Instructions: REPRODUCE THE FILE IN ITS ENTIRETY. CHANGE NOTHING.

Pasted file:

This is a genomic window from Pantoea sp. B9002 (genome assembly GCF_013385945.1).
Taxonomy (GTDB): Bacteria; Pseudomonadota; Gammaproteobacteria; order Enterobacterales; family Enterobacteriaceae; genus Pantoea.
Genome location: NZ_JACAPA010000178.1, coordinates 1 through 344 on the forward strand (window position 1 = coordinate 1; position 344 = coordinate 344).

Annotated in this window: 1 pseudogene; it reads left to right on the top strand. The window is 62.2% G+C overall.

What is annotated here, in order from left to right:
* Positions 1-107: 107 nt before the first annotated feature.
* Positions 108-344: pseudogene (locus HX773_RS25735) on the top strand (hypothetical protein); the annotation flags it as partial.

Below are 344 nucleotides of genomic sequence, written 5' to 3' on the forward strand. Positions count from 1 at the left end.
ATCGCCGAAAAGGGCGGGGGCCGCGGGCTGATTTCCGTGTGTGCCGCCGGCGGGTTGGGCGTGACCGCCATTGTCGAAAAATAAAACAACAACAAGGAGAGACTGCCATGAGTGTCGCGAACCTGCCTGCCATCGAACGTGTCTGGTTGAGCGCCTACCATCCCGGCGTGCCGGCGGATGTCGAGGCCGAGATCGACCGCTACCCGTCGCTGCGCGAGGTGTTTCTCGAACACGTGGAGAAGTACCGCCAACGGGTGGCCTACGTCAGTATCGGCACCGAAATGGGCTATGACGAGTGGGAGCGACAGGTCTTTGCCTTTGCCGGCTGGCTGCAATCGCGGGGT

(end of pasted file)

This is a genomic window from Pantoea sp. B9002 (genome assembly GCF_013385945.1).
Taxonomy (GTDB): Bacteria; Pseudomonadota; Gammaproteobacteria; order Enterobacterales; family Enterobacteriaceae; genus Pantoea.
Genome location: NZ_JACAPA010000178.1, coordinates 1 through 344 on the forward strand (window position 1 = coordinate 1; position 344 = coordinate 344).

Annotated in this window: 1 pseudogene; it reads left to right on the top strand. The window is 62.2% G+C overall.

What is annotated here, in order from left to right:
* Positions 1-107: 107 nt before the first annotated feature.
* Positions 108-344: pseudogene (locus HX773_RS25735) on the top strand (hypothetical protein); the annotation flags it as partial.

Below are 344 nucleotides of genomic sequence, written 5' to 3' on the forward strand. Positions count from 1 at the left end.
ATCGCCGAAAAGGGCGGGGGCCGCGGGCTGATTTCCGTGTGTGCCGCCGGCGGGTTGGGCGTGACCGCCATTGTCGAAAAATAAAACAACAACAAGGAGAGACTGCCATGAGTGTCGCGAACCTGCCTGCCATCGAACGTGTCTGGTTGAGCGCCTACCATCCCGGCGTGCCGGCGGATGTCGAGGCCGAGATCGACCGCTACCCGTCGCTGCGCGAGGTGTTTCTCGAACACGTGGAGAAGTACCGCCAACGGGTGGCCTACGTCAGTATCGGCACCGAAATGGGCTATGACGAGTGGGAGCGACAGGTCTTTGCCTTTGCCGGCTGGCTGCAATCGCGGGGT